Published on December 26th, 2016 | by Al
GOOD MANNERS COST NOTHING
The girl-child finished high school, and it was time for a holiday. She is a weeaboo degenerate, and Japan is the Land of the Motorcycle, so we went to Japan.
It was winter. There were a few scooters in Tokyo. Hardly any proper motorcycles. A Harley bagger, a Triumph T’bird twin, a Hayabusa. This in a city of twelve million. More scooters.
The girl-child had studied the language for five years. The taxi driver couldn’t speak English. Excellent, I thought. I have a translator. The driver looked like an erudite fellow, who would appreciate a robust discussion on controversial subjects. “How do you say” I asked the girl-child, “’Katanas are crap swords?”
She was horrified. “You can’t say that, Dad”, she told me. “It’s rude. They are very polite people.”
We went from Tokyo to Kyoto, by bus and train. It snowed a lot. The motorways were all great high speed sweepers, and all the roads I saw to the side looked to be fun on a motorcycle. I saw no motorcycles.
The waiter at the restaurant we stopped at for lunch couldn’t speak English. He looked like an erudite fellow, who would appreciate a robust discussion on controversial subjects. “How do you say” I asked the girl-child, ‘”Sumo wrestlers are fat and ugly’?”
She was appalled. “You can’t say that, Dad”, she told me. “It’s rude. They are very polite people.”
We bussed on. There was more snow. We saw some hitman monkeys at the side of the road. We stopped in a parking lot in Kyoto. A whole bunch of what I thought were motorcycles pulled up nearby. I went over to check them out. They were GoldWing trikes, twenty or thirty of them, with LED lights that looked like neon, and their drivers wore Santa Claus suits.
I shook my head sadly. A tanuki came out from under a shrub and ran across the parking lot.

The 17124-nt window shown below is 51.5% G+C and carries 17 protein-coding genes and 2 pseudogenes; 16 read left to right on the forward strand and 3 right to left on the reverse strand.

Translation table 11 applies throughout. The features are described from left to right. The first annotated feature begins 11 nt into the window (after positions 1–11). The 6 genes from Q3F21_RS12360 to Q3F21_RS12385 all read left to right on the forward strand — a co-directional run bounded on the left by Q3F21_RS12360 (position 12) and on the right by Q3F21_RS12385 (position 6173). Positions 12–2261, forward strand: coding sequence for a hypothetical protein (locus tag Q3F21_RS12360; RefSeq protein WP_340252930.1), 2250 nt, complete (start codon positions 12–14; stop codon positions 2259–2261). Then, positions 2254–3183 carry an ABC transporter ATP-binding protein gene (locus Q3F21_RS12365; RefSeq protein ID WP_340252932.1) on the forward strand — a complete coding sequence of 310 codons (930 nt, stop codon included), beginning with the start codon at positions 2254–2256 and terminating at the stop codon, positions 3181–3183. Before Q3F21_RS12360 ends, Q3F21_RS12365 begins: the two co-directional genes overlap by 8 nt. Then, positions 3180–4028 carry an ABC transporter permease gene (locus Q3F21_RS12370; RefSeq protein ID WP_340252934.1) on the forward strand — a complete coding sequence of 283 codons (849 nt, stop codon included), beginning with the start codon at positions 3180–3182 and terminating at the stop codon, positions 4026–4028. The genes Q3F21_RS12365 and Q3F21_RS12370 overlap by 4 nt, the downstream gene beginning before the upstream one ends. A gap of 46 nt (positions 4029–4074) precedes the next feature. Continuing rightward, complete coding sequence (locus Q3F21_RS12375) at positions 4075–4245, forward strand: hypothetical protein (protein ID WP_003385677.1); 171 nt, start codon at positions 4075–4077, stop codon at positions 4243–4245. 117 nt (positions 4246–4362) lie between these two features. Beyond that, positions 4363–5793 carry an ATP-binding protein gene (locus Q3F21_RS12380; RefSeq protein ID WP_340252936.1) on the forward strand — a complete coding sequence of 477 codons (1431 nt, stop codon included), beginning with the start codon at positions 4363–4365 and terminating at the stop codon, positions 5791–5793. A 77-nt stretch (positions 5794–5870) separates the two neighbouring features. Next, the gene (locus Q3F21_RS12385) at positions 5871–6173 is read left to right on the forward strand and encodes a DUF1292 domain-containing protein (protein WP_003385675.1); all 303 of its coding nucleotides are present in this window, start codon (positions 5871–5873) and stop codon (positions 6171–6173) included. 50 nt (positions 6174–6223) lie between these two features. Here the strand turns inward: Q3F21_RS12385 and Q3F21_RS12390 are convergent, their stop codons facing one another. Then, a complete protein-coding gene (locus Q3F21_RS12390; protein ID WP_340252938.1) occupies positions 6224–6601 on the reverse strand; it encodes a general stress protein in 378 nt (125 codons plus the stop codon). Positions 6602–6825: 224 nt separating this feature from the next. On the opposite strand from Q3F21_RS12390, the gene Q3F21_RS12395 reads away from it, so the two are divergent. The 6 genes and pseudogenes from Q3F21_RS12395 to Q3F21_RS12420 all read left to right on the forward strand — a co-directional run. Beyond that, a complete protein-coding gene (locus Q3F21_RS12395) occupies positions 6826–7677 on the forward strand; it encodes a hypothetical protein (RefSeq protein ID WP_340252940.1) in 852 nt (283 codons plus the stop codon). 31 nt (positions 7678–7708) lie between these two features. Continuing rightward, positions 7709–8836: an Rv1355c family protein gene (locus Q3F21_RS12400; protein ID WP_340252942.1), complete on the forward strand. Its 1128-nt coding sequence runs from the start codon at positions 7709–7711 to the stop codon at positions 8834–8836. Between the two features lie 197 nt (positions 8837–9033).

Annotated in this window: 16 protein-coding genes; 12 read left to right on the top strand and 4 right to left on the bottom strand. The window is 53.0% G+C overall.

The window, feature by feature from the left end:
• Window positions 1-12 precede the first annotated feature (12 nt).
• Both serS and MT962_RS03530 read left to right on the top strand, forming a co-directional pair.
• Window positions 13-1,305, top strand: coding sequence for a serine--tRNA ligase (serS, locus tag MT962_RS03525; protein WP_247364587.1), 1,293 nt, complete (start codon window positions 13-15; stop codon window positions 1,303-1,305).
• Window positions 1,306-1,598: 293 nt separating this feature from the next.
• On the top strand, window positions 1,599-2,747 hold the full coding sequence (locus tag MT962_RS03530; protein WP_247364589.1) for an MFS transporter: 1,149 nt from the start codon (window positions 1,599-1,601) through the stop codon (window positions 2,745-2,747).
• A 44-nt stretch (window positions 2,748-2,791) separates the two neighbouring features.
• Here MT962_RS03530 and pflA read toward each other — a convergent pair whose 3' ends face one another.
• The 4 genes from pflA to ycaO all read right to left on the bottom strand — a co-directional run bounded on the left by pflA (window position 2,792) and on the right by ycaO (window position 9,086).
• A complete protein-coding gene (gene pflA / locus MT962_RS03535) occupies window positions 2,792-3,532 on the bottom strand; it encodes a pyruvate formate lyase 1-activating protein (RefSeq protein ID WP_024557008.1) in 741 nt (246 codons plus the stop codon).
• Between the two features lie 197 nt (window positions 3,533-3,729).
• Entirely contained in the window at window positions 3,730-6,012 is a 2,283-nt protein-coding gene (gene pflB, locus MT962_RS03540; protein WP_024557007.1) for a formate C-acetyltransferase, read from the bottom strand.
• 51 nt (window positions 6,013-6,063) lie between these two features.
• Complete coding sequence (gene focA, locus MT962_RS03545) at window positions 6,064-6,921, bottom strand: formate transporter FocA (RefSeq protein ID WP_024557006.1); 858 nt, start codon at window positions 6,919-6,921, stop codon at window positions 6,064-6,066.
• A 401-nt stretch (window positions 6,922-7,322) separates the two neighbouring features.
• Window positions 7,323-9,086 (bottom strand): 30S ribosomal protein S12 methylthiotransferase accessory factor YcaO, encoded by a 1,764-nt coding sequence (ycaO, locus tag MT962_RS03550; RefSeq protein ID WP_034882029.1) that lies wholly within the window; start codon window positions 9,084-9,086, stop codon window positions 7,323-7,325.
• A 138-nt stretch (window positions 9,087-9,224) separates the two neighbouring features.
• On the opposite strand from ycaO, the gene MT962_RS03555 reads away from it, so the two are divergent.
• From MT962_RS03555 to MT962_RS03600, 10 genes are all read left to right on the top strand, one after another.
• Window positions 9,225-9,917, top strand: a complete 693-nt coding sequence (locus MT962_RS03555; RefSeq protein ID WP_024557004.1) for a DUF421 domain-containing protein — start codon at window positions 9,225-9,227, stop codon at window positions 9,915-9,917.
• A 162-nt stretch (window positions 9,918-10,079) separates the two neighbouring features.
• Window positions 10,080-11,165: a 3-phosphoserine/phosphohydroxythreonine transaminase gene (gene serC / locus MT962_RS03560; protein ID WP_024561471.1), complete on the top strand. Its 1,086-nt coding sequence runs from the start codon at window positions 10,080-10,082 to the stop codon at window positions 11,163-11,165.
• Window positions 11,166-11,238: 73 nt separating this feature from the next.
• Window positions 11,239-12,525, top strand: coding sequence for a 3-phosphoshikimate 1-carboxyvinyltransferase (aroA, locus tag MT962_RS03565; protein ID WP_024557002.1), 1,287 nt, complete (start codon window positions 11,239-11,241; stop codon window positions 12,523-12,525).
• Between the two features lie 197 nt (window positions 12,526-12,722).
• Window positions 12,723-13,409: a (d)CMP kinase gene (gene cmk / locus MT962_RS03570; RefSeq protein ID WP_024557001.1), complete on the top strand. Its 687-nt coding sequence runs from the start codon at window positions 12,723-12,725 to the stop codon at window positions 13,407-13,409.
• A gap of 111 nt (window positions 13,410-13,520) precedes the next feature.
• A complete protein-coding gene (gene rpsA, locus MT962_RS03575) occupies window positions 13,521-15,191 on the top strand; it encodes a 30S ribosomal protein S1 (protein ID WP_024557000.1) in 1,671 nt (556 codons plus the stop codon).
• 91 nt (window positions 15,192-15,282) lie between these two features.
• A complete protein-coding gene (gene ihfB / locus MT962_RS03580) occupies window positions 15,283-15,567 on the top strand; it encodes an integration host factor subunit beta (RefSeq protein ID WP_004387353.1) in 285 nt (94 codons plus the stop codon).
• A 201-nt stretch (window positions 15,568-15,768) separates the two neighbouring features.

We went to a Shinto shrine the next day. There was a big car park with a souvenir shop. The girls went into the shop. I saw a motorcycle parked fifty metres away. The rider and his woman were nearby, doing up their jackets. I went to check it out.
It was a Yamaha XJR400. We call naked in-line fours “UJMs” in Australia, for Universal Japanese Motorcycle. It was the only naked in-line four I’d seen in the country. I decided it was a Unique Japanese Motorcycle.
From what I could see, it was the same as the XJR1300 you can buy in Australia, but with a 400cc motor. The government makes it expensive and difficult to own a motorcycle over 400cc in Japan, for some reason. It had an aftermarket pipe, and a rusty drive chain.
“Excuse me”, I said to the rider. “Do you mind if I photograph your motorcycle?”
He smiled and shrugged and said something in Japanese. I decided he didn’t understand English. I took my camera out, and pointed at it, and pointed at his motorcycle, and said “Katanas are crap swords.”
He smiled and nodded, and pointed to his motorcycle, and got out of the way. I took some shots. Then I turned off my camera, and put it in my pocket, and said to him “Sumo wrestlers are fat and ugly.”
He smiled and bowed. His girlfriend smiled and bowed. So I smiled and bowed.
He started his bike and mounted it. He could only just touch the ground with his toes. His girlfriend got on. He could still only just touch the ground. They rode off.
The drive chain made a bad noise.
The girl-child appeared at my elbow. “Watcha doin’, Dad?” she asked.
“I’ve never seen one of those motorcycles”, I said, “so I asked the guy if I could photograph it, and he said yes.”
“That was nice of him”, she said.
“Yes”, I said. “They’re very polite people.”